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Automating compliance makes sense from both a customer service and a satisfying the regulator point of view. Automation means that compliance can be woven through from front to middle to back office, providing greater transparency and giving the ability to both fully record actions taken and keep a closer eye on a client’s situation and resulting investments. And of course the regulatory train and resulting workload shows no sign of slowing; automating where possible also leaves advisors and investment managers alike freer to focus on their core competencies.

The increased focus on compliance of course stems from the 2008 crisis. Customer protection, know your customer (KYC), transparency and tax have been the focus of the UK RDR, US FATCA and EU MiFID. Wealth managers now have to know exactly what is and isn’t suitable for a given customer and that needs to be translated through to the investment manager to ensure that the mandate is adhered to and the best price obtained. This all of course needs reviewing on a regular basis and properly audited and recorded.

At the same time the contraction in European economies and the threat of the Eurozone debt crises have put stress on European banks and wealth managers to provide performance and greater usability around front office tools in the quest to retain clients.
Pete Caddick, product director at Third Financial, says: "The regulatory environment is constantly changing. It is challenging and expensive to be constantly upgrading and adapting to new compliance at the same time as maintaining and acquiring new clients and driving down cost."

Consequently wealth managers are optimising technology to create service models and channels for different customer segments. And that includes compliance. Having automated compliance can fundamentally reduce workload.

Ashley Globerman, analyst at Celent, says: "The burden of compliance is changing the way that it is actually carried out. Recent regulation has touched pretty much every area of private banking. It is putting lots of pressure on systems and is a fundamental driver when it comes to considering workflow. Advisors are having to do more in less time."

Globerman believes the trend is to automate as much as possible in order to reduce the disconnect between the client’s onboarding and ongoing management. "The move is towards having some sort of integrated system or overlay that joins up the dots and allows for a bird’s- eye holistic view," he says.

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Indeed the move to automation should, in practice, mean the application of a high-end workflow and process that should be integrated throughout all of the systems that the wealth manager has in place, to provide that all important overlay.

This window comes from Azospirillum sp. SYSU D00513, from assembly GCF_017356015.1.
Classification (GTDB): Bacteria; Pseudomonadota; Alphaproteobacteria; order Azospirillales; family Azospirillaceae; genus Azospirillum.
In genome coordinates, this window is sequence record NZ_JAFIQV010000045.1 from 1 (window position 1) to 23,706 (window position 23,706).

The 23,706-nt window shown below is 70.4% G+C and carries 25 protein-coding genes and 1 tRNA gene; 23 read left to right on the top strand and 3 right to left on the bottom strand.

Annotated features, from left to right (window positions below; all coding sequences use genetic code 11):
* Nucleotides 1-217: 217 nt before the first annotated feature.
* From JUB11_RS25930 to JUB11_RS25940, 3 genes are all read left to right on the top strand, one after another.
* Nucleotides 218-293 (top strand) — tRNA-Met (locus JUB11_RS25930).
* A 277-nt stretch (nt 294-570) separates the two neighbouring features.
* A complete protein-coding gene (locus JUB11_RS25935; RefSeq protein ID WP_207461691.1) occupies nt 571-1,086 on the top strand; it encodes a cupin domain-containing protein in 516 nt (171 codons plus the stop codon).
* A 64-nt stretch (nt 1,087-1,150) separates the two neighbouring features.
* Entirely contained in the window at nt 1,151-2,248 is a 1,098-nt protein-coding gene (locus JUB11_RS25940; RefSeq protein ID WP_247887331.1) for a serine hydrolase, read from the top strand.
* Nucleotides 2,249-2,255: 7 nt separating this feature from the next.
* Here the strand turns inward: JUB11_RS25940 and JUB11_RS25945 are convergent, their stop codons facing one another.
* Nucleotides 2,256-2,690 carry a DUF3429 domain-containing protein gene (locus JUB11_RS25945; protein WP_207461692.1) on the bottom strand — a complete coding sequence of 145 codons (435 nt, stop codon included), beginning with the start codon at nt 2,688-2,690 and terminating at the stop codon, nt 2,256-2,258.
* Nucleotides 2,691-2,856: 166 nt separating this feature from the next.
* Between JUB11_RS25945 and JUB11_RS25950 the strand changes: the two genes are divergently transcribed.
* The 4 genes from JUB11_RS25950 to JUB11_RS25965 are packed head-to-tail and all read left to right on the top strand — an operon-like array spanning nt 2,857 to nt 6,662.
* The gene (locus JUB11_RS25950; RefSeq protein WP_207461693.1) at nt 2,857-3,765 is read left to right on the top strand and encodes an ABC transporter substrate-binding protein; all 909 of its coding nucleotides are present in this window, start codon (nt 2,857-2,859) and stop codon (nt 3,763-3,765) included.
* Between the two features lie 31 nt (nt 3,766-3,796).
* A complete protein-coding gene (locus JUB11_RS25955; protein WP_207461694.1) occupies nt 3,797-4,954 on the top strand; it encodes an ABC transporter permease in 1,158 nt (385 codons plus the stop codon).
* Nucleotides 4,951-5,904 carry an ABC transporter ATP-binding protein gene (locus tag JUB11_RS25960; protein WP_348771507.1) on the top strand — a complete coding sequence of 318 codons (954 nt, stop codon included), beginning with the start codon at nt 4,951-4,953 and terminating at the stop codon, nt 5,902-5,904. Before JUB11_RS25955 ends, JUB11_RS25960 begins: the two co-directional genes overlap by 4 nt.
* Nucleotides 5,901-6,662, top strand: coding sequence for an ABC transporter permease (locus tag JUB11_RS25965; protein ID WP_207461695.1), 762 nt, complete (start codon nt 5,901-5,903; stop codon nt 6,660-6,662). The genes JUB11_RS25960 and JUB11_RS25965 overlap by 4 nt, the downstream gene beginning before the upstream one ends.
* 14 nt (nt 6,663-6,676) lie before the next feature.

Onboarding

To start at the beginning, so to speak, automating and standardising the way that information is initially captured and then shared is of key strategic importance, because it informs pretty much every other interaction that a client then has with a bank.

In fact, the front office is especially ripe for automation- there is lots that can be pushed into a process and in the middle office, increased reporting requirements can lean heavily on an automated and streamlined process that has already taken place at the front
This means going back to basics and looking at how clients are brought into the business and passed between the marketing and sales teams onto the relationship manager. If those teams are able to better work with each other through properly recorded and standardised information streams then life down the line can be made so much easier.

Luke McCabe, senior vice president at SunGard, says: "Getting it right at the onboarding stage is so important. If the initial information and documentation is correct, and correctly shared, then the ongoing management and reviews are also going to be good – and an audit trail of actions and decisions can be left. The account’s details can be collated and filtered through the entire organisation. It’s a controlled environment from the get go."

Investment disconnect

Getting the onboarding process right and ensuring that all the compliance has been done properly and in a standardised way means that the disconnect between the front office and the investment can be much reduced simply because each knows what the other is doing and is also required to do in future and when.

This is very much Caddick’s focus: "There is a massive disconnect between all the compliance that is done around the KYC, the suitability and the onboarding in general, and the rest of the relationship in terms of whether the mandate is being adhered to. Essentially the investment managers need to be better aligned with the client’s mandate pre trade not correcting things post trade," he says.